JOINT BASE ELMENDORF-RICHARDSON, Alaska —
Maintaining fitness and weight standards is a way of life in the military--that's not telling you something you don’t already know. So here's the scenario, I know my Fitness Assessment is around the corner; how do I plan for that day? If you are like me, you have questions:
-What should I eat?
-What shouldn’t I eat?
-What is the best exercise program for me?
-How long can I let something go?
Procrastination has never been the best way to prepare for something that is so important. For me, lack of exercise and giving in to the temptation to eat all the foods I know are not good for me have always been internal struggles, and I know I’m not alone.
But where should I start? Diet? Exercise? What are my choices? Trying to decipher the foods and exercises right for me is like playing the lottery. All these health choices are decisions we will all, at some point, make in our struggle for a better FA score. What we need are practical answers and steps to take to keep us fit all year long.
Speaking to a friend in the unit the other day about the complexities of diet and physical training, he said "KEEP IT SIMPLE."
"In our ever changing environment, we can find simple things sometimes become complex. When it comes to physical fitness, the amount of information available can sometimes cause a person to feel as if their goals are impossible," said Senior Airman Kyle Cahill. "Pertaining to military members, keeping it simple can not only be better, but it reduce complications in your life. An example is, if you are going to the grocery store, read the ingredients on the back of a box or bag of food. If the ingredients are complicated, I would probably stay away.'
According to Cahill, the same principle would apply to fitness. "If you go to the gym, remember what you were taught in basic training about how to conduct PT: push-ups, sit ups, pull ups, running. You want to find a challenge? Amplify these. Do more of the same workout for longer, faster, more repetitions. In the long run keep it simple and you will find more enjoyment in life”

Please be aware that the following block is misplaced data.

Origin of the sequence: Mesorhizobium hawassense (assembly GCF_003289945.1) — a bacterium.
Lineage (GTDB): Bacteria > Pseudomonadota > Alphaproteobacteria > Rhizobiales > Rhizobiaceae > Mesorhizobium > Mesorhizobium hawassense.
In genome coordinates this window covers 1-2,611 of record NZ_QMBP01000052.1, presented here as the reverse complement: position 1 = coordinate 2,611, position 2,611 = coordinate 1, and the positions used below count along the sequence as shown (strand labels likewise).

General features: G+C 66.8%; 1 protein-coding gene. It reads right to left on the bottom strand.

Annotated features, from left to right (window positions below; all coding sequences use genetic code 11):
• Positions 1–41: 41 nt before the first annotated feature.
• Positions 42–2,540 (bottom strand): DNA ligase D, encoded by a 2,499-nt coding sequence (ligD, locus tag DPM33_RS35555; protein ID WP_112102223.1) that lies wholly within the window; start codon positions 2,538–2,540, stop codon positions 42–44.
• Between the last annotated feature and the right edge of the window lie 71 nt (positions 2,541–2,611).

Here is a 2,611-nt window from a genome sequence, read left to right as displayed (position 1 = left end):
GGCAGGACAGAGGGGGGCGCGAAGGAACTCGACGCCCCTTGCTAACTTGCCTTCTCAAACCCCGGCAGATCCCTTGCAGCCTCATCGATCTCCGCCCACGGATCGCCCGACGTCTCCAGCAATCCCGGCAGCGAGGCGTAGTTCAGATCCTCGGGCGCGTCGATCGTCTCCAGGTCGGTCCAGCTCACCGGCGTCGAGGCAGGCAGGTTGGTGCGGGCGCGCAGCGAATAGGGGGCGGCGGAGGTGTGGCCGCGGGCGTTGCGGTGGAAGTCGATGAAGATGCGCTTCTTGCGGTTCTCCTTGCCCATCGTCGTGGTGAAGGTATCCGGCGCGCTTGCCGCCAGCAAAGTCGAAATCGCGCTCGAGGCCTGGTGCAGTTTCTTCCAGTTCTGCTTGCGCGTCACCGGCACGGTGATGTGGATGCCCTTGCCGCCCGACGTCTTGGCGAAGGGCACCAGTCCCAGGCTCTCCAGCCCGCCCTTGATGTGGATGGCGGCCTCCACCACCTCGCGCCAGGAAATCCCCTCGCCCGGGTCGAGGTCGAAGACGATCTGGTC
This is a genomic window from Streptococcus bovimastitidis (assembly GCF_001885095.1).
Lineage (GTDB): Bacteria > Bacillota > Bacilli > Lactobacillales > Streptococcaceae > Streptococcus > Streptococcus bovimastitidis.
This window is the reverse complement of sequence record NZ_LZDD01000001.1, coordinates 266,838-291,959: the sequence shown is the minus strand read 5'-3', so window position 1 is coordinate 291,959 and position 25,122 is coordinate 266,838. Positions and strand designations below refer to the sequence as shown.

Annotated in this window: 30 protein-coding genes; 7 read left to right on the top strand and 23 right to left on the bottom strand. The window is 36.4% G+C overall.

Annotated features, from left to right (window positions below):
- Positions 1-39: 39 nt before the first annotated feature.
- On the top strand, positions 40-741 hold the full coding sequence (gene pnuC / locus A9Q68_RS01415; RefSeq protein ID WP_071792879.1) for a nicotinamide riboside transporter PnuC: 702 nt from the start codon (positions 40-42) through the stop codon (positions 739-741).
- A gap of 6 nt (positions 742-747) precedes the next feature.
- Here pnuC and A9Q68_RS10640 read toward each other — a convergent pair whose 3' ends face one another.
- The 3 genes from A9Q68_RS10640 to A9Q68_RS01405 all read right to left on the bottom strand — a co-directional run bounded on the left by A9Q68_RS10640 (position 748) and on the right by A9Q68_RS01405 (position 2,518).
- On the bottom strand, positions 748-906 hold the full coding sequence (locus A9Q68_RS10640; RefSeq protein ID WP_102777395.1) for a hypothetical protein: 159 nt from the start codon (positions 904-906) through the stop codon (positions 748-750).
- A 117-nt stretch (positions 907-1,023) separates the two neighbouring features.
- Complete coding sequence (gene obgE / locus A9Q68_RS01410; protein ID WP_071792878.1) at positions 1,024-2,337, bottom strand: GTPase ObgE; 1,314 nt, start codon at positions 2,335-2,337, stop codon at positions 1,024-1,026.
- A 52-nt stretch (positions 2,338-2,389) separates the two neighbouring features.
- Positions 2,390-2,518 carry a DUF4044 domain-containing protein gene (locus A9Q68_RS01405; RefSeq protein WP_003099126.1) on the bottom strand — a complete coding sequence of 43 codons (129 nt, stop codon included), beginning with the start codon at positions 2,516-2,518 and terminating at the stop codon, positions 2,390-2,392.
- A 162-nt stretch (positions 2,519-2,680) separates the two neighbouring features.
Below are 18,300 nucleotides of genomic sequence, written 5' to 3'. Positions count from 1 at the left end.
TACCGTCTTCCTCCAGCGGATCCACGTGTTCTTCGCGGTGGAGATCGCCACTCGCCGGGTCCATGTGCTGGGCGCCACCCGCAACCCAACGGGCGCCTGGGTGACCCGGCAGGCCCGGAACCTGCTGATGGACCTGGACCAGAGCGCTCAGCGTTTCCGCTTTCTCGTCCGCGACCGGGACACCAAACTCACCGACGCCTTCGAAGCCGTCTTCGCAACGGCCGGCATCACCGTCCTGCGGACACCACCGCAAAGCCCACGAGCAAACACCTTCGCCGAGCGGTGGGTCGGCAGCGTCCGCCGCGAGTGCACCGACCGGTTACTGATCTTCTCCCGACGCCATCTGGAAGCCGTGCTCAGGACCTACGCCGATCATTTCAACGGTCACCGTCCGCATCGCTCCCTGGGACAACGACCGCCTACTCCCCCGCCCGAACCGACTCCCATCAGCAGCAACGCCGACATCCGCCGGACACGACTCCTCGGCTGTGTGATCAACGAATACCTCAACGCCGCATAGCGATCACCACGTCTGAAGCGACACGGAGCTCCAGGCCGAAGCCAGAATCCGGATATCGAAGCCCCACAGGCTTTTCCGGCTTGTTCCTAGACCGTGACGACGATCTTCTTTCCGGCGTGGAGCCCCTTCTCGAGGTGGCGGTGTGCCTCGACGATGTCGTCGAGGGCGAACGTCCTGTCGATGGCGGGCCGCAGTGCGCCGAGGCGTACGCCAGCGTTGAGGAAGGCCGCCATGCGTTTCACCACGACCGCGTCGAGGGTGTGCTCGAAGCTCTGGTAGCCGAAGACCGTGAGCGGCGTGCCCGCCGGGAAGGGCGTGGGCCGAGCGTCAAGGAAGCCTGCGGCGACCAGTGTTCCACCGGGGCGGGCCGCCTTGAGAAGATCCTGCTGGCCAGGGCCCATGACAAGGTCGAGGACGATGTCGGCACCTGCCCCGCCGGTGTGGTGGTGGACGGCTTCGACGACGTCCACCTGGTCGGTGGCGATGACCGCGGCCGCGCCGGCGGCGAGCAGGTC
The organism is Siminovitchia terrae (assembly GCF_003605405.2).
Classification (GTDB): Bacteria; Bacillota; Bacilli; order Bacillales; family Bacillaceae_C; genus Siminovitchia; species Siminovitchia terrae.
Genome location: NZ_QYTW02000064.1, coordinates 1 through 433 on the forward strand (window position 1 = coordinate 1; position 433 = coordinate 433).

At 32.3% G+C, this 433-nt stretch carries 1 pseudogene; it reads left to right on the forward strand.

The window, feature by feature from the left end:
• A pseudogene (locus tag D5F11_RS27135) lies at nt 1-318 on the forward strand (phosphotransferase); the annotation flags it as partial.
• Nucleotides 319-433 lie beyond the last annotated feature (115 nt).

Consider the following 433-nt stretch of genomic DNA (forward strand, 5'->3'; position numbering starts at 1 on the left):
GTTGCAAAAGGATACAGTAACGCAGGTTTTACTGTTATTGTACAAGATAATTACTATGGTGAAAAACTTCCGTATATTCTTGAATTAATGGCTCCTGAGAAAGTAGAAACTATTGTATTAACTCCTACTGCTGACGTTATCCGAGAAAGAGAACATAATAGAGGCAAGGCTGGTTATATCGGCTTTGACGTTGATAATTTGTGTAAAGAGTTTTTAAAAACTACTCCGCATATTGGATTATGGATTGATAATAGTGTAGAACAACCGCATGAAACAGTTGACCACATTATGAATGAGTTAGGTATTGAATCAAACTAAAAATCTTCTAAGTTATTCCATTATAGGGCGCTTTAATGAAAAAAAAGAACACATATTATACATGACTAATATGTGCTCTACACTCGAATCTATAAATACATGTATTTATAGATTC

Master Sgt. Bryan Nicolos, non-commissioned officer in charge of the 477th Fighter Group Sustainable Services Flight and unit physical training leader trainer has experienced many issues associated with the Air Force Fitness Assessment program. “The FA test shouldn’t be something you do every 6 or 12 months, it’s a way of life in the Air Force. Healthy eating helps keep your energy level up and keeps unhealthy weight down," said Nicolos. "Fast food slows you down in life and soda pop gives you temporary energy before you crash. It’s much easier to keep in shape and pass your FA when you’re eating healthy and doing push-ups and sit-ups every day.”
According to Nicolos, spending one minute every morning and night doing push-ups and sit-ups will go a long way when it comes to the FA. "Many people don’t think about the UTA let alone their FA until a few days before, by then it's too late," he said. "Your whole family will benefit if you keep yourself healthy all year long, and so will your score.”
That's helpful advice, but what do the experts say? Putting all this knowledge together is a task, and advice is in front of us everywhere. There are many personnel challenges each individual has that can effect our FA scores including work related stress, diet and the physical demands of everyday life.
What I found in my research is there are three main components to fitness: diet, exercise and mental well-being. This article will be the first in a three part series addressing those factors.